BS in Horticulture Science; Michigan State University

PhD in Plant Breeding, Genetics and Biotechnology; Michigan State University

Hardigan CV

Michael received his bachlor’s degree in Horticulture Science at Michigan State University, after which he joined the laboratory of Dr. C. Robin Buell in the Department of Plant Biology as a PhD student in the MSU Plant Breeding, Genetics and Biotechnology (PBGB) graduate program. During this time, he studied the genome biology of cultivated potato (Solanum tuberosum) and its various wild tuber-bearing relatives native to South America and Mesoamerica. This work involved applying genome sequencing approaches to provide an in-depth view of the landscape of genetic diversity within the genomes of potatoes across different ploidy levels, revealing that due to prolific copy number variation (CNV) on par with frequencies observed in maize, diploid potatoes are among the most genetically diverse of major crop species. It was further demonstrated that the rampant CNV within the potato genome demonstrated preferential associations with genes that had evolved specifically within the Solanum or potato species lineage, with genes functioning in biotic and abiotic stress tolerance, and silenced loci. Further research comparing modern S. tuberosum cultivars adapted to North America against native Andean landraces and wild species provided new insights into the origins of potato domestication, and identified loci that were selected for performance during the potato domestication process. It was also shown that the development of a long-day tetraploid potato (group Tuberosum) group included distinct wild species allelic introgressions, including the introduction of novel alleles from specific wild potato species at the potato maturity locus that are not found in the short-day potato germplasm (group Andigena).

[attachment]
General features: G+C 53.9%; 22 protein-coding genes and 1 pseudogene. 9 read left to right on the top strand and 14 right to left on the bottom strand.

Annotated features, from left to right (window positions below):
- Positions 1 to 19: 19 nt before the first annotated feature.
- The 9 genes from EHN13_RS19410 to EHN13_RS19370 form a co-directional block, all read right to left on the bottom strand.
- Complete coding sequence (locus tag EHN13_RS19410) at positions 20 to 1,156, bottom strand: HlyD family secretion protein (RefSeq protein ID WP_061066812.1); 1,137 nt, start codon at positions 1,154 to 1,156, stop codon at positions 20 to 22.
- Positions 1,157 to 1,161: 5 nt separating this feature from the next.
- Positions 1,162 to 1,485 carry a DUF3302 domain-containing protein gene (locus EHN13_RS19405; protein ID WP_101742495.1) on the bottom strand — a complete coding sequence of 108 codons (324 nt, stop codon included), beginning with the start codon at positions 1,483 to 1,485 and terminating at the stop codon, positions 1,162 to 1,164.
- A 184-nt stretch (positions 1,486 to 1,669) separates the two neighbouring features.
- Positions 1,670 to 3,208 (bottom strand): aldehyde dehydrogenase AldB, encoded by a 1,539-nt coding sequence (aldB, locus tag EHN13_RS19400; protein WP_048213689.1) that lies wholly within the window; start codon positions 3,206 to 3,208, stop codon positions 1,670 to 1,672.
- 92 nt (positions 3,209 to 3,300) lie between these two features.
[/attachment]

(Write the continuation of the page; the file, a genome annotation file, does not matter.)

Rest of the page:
Michael graduated with his PhD in late 2016 and joined the strawberry breeding lab of Dr. Steven Knapp at UC Davis, where he is working on projects to study how strawberry germplasm diversity has been impacted since the start of the University of California strawberry breeding program in the early 1900s.